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Updated: February 28, 2020
Narita Airport is located a little further outside Tokyo than Haneda—roughly 50-60 kilometers from the city center—but great transportation links offer easy access into the city. Depending on your choice of transportation, it is possible to be in the city in around an hour, and your door-to-door journey will probably take between 90 and 120 minutes. The express lines out of Narita stop at several of Tokyo’s biggest stations, from which you can head to your specific destination.
Be aware that taxis from Narita Airport are a convenient option, but they will be pricey. If you decide to take a cab, make sure to request a fixed fare as this is a relatively cost-effective and stress-free travel option.
The JR-operated Narita Airport Express is your quickest way into Tokyo, connecting directly to the major areas of Tokyo Station, Shinagawa, Shibuya, Shinjuku and Ikebukuro. Your Japan Rail Pass can be used on this service, however, seat reservations are required. The private railway company Keisei also runs the Skyliner express service from the airport to the Yamanote Line stations of Nippori and Ueno on the east side of Tokyo. All seats on the Skyliner must be reserved. If you have a limited budget and no time constraints, take a leisurely local train ride into Tokyo. You can purchase and/or charge a Suica or Pasmo IC card to pay for your journey.
From Narita Airport:
About 50 minutes to Tokyo Station
About 73 minutes to Shinjuku Station
About 80 minutes to Ikebukuro Station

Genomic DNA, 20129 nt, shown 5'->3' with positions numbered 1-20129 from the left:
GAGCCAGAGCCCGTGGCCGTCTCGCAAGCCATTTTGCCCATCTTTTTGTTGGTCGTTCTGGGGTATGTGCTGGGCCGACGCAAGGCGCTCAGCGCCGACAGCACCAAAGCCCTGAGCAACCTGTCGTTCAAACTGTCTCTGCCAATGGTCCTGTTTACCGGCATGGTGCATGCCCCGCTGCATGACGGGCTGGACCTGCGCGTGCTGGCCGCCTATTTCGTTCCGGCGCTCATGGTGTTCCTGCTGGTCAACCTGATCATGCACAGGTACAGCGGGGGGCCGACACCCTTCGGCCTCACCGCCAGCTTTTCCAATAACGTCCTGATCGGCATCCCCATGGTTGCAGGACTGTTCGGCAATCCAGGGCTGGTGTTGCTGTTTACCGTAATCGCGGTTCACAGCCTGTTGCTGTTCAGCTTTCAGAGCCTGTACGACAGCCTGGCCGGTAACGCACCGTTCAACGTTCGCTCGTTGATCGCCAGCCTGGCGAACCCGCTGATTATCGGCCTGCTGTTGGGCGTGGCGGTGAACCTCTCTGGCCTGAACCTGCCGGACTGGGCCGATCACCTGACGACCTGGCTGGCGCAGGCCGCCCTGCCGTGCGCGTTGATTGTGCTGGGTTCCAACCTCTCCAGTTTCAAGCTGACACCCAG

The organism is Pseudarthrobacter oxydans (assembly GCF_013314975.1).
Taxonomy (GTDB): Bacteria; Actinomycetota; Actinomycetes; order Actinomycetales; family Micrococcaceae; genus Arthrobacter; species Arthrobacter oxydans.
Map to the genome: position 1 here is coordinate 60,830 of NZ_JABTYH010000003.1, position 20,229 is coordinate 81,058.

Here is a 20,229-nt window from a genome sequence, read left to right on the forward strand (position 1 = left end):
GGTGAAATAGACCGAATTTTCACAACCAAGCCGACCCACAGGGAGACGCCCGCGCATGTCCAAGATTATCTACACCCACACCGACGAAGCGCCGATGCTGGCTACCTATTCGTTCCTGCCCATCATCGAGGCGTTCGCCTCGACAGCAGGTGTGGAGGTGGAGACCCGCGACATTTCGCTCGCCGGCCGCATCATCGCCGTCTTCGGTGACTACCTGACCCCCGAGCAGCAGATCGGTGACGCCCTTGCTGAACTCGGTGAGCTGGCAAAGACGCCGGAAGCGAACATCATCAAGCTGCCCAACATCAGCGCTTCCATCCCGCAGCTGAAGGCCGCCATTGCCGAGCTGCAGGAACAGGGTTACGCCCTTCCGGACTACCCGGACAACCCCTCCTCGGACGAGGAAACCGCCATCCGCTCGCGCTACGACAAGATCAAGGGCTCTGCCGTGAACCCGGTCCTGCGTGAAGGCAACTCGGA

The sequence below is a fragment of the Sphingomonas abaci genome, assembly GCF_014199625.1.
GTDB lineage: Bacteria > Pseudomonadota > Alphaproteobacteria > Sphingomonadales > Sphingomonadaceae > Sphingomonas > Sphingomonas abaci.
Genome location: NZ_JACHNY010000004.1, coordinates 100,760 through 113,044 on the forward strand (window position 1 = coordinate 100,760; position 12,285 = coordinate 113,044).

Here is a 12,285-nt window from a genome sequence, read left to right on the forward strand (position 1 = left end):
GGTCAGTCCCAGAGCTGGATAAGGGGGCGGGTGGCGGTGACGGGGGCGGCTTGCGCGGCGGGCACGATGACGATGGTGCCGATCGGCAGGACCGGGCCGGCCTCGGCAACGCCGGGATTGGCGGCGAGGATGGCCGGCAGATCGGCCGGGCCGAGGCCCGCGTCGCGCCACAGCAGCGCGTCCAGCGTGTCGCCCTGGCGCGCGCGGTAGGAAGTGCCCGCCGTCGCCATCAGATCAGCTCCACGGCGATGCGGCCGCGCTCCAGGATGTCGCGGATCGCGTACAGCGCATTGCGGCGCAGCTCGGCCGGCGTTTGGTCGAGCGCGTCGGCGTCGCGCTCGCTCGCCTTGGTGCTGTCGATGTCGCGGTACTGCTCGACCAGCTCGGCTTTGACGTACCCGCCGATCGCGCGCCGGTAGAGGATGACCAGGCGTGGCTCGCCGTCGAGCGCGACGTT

From Narita Airport: about 41 minutes to Ueno Station
From Narita Airport: about 90 minutes to Haneda Airport
Note: For those who have arrived at Narita in Terminal 2, please get on at Airport Terminal 2 Station, also called Narita Airport Terminal 2-3 Station.
Express buses to major stations, hotel districts and sightseeing areas leave from the airport at regular intervals. If you are traveling to a hectic area of Tokyo with lots of baggage, buses are a good option.
Multiple operators provide buses from Narita Airport to Tokyo. You have the so-called Limousine Bus as well as various shuttle buses. Buses run by different operators may have different stops and terminals. Please be careful to check the bus stops and terminals when purchasing a ticket.
From Narita Airport: about 80 minutes to Tokyo City Air Terminal
About 90 minutes to Haneda Airport
From Narita Airport: about 60 90 minutes to Tokyo Station and Ginza Station
Narita runs flights to several of Japan’s major cities, many of them on low-cost carriers. These routes includes multiple flights a day to Kansai Airport (which serves Osaka, Kyoto and Kobe). It’s a 80-minute flight to Osaka, a 100-minute flight to Sapporo in Hokkaido, and a 2.5-hour flight to Nagasaki. At Narita, you can also catch express buses that run directly to many of Japan’s most popular cities and attractions for tourists.